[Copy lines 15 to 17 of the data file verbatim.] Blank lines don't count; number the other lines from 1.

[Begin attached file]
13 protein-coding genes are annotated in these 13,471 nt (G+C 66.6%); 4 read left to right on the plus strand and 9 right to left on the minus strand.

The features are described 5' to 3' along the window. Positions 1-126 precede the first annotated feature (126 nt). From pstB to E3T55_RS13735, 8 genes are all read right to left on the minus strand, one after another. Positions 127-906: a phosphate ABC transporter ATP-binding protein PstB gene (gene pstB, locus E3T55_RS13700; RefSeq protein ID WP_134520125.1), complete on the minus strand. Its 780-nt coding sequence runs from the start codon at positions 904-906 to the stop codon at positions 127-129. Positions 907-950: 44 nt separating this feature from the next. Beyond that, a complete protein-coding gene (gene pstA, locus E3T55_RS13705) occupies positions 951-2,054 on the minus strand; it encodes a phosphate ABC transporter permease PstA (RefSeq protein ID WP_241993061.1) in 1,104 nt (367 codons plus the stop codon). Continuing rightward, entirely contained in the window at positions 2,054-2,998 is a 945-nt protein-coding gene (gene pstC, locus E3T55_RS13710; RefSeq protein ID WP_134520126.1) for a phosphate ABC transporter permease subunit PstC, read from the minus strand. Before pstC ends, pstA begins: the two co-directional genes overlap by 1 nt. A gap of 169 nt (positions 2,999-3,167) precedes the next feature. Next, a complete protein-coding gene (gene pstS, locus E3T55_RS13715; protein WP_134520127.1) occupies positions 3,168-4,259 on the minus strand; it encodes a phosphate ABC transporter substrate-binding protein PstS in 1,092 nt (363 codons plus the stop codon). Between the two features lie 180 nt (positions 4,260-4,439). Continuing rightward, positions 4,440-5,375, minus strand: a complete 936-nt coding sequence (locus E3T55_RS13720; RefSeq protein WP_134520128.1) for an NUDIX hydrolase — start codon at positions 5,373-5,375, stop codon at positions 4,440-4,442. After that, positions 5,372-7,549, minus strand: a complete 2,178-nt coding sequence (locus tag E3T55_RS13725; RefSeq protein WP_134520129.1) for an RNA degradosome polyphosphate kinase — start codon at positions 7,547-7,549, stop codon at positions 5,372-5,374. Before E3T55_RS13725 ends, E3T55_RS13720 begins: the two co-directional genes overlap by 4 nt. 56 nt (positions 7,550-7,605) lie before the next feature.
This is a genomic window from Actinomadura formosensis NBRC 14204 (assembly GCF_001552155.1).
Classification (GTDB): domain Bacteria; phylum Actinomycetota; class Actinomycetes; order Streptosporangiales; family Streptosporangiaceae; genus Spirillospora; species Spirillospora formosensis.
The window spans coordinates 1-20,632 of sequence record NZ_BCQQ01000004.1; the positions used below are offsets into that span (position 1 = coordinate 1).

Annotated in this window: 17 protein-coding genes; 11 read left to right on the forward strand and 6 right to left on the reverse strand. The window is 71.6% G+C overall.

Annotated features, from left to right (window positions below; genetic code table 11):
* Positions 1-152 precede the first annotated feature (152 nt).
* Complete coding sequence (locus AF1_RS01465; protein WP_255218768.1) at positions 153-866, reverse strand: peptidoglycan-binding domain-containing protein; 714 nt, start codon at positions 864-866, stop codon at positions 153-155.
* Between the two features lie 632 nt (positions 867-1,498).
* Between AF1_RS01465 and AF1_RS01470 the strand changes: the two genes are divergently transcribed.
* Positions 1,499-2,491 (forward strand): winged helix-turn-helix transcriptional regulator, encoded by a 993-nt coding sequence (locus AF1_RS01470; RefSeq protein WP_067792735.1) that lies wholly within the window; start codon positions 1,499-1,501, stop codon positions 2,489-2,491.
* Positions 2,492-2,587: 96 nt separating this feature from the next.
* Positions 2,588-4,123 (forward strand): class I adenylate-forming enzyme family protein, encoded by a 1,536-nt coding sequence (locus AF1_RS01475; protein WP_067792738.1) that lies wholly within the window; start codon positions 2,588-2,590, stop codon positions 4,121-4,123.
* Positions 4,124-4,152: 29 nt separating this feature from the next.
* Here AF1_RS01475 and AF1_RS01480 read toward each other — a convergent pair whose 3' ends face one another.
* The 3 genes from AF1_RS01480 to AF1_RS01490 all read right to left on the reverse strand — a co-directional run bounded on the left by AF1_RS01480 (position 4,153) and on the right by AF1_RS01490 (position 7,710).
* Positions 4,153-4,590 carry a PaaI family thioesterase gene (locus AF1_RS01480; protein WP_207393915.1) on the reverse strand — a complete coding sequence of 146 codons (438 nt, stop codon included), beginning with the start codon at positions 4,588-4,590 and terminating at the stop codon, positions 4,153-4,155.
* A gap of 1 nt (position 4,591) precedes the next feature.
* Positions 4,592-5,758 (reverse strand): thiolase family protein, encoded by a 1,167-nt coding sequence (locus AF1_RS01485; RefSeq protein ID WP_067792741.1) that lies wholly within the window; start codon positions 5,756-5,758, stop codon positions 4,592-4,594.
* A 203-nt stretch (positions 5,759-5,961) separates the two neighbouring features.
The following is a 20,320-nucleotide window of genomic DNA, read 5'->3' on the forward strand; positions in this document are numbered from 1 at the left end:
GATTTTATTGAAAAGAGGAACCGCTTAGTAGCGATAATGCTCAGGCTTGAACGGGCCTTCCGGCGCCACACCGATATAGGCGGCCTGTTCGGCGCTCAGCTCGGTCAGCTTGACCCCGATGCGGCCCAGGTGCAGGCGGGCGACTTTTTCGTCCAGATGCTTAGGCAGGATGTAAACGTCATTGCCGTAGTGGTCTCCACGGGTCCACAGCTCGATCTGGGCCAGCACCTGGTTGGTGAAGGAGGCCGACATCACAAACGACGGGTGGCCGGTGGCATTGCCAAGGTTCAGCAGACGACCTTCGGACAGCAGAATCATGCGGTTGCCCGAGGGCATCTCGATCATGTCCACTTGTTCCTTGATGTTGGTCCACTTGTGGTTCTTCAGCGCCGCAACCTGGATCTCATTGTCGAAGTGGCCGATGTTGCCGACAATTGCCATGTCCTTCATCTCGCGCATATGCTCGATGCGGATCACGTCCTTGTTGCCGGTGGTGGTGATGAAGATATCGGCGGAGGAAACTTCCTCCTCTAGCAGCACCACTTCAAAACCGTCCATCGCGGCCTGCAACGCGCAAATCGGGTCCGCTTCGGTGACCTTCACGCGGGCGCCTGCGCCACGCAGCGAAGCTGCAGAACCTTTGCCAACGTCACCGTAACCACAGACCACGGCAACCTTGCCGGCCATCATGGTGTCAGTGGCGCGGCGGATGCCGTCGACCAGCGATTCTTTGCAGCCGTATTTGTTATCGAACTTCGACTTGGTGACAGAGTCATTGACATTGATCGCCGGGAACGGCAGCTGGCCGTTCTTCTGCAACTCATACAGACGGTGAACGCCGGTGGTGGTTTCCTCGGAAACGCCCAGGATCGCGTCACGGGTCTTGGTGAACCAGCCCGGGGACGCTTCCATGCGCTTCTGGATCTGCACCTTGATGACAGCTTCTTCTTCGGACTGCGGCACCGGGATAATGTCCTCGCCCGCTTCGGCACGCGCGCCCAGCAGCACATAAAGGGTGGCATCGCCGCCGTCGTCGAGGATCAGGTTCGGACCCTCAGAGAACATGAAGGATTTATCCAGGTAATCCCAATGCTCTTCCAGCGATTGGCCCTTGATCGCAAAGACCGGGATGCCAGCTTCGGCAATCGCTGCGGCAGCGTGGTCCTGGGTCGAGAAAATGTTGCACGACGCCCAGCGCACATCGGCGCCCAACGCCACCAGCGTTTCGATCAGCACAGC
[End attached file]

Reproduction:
* Positions 4,124-4,152: 29 nt separating this feature from the next.
* Here AF1_RS01475 and AF1_RS01480 read toward each other — a convergent pair whose 3' ends face one another.
* The 3 genes from AF1_RS01480 to AF1_RS01490 all read right to left on the reverse strand — a co-directional run bounded on the left by AF1_RS01480 (position 4,153) and on the right by AF1_RS01490 (position 7,710).